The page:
Authors know that book reviews are a good thing. Sure, occasionally you’ll get one that says your work stinks, but that one-star review actually helps balance the four and five-star reviews and gives a more balanced look. It really makes the whole lot of reviews look fair and honest. So don’t worry.
Those of you who sell books know that book sites like Amazon gather reviews, and they can help readers decide whether to purchase a specific book. Strangely, according to several sources, the number of reviews can be even more important than the ranking. In other words, many readers browsing a book would prefer to see 25 mixed reviews than 10 five-star reviews.
There are two reasons for this phenomenon, the first being that people like to make up their own mind. They like that many people have read the book and taken the time to review it. Second, there is some mixed fear that reviews are somehow rigged and a series of top numbers is actually a warning sign. Right or wrong, studies show this to be true. Get more reviews, get more sales.
Maximizing Your Book Review
If you are a reader, you can maximize the impact of your review by citing specific examples in a book for why you rate it the way you do. Saying, “It sucks” just makes people skip to the next review. Be specific and people will consider your rating fair and honest.
If you are an author who has just received a review, you need to maximize its impact by getting it to your readers. If you have a blog, you need to link to that review! Even if it isn’t exactly what you hoped for, it is verification that people are reading your work. And, it can be a link that sells a book for you this week, or next month, or next year! Articles have a life of their own, and it’s a long life, on the Internet.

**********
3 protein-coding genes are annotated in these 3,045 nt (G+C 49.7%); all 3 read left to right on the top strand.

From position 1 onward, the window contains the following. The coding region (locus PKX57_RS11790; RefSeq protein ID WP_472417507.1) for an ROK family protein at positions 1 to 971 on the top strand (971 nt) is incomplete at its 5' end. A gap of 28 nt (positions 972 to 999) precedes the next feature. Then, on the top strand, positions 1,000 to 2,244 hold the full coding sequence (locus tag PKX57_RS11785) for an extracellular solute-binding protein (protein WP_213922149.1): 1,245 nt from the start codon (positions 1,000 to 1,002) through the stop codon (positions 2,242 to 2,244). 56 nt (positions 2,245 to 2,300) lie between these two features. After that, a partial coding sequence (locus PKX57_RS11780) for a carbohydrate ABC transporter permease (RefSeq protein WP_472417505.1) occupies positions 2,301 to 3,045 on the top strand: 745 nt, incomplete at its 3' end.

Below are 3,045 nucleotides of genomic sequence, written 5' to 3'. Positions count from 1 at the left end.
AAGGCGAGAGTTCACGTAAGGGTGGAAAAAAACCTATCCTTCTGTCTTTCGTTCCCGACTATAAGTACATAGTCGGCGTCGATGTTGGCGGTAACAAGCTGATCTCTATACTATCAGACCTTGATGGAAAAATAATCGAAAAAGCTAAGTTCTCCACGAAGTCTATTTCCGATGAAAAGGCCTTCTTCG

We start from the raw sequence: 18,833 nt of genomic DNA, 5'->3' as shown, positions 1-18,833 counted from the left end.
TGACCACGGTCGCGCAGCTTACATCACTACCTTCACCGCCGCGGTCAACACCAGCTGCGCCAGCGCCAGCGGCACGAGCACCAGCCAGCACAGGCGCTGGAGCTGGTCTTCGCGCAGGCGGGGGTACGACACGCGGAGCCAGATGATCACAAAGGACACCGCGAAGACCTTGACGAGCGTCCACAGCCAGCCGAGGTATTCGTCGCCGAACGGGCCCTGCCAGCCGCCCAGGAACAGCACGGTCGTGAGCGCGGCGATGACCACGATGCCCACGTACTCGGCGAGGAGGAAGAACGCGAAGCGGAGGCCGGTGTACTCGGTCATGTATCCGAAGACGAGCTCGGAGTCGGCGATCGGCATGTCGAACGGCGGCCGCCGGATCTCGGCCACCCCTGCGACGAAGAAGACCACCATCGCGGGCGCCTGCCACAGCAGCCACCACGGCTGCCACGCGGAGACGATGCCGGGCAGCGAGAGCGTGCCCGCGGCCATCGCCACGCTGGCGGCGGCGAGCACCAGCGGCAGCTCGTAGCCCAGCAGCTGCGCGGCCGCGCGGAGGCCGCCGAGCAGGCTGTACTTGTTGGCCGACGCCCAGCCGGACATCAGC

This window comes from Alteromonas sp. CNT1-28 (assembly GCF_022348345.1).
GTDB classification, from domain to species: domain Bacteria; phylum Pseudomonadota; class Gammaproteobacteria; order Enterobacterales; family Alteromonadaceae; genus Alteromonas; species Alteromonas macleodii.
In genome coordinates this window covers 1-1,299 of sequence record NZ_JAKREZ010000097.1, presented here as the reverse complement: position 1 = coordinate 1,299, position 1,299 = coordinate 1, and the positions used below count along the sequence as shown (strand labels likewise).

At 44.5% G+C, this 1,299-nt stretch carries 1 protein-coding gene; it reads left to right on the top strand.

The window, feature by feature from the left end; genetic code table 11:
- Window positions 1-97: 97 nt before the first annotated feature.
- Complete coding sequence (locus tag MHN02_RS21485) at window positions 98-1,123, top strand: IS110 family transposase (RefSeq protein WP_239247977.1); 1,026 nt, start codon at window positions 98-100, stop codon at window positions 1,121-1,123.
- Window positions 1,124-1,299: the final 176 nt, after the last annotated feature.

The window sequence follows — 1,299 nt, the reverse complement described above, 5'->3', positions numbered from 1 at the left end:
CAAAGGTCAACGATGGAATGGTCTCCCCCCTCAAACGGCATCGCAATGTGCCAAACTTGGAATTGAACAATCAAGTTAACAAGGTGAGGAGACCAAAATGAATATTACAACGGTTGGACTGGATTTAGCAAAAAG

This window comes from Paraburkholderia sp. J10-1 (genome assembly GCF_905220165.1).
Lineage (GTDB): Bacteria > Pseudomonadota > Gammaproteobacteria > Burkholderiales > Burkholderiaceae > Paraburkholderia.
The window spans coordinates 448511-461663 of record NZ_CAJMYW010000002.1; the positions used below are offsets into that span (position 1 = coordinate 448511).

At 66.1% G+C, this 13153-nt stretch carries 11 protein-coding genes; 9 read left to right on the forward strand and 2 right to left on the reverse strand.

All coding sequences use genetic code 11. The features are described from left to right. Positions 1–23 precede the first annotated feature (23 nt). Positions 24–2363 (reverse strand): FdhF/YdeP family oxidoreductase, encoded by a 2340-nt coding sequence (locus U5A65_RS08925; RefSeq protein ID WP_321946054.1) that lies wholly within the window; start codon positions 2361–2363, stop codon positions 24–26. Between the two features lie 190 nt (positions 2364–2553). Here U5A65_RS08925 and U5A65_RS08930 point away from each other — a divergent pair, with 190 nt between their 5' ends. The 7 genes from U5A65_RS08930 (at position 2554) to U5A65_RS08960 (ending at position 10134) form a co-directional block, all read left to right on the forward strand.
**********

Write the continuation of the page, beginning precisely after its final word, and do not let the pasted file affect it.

I’m certain you did the other things necessary to maximize your articles too, like Tweeting, getting the link to your Facebook page, the cover on Pinterest and so on, but did you comment on the review yourself? Did you “Like” the review? Did you thank the person who took the time to read, digest, and pass on the good points of your work? If you didn’t, shame on you. Missed opportunity and bad manners.
Not only do reviews help book sales, but the discussion does too. A review with no “likes” and no comments is pretty standard because people forget to take advantage of the great possibilities. However, if your book review gets several comments, new readers want to know what’s being said about the review and ultimately the book!
Help yourself and your career long term by following your book review blogs, by liking and joining their social media, and by making sure there is at least one comment for your review, even if it is just “Thank you.”
You’re Welcome. Oh, and you do know that the comment will have a link to your website, right?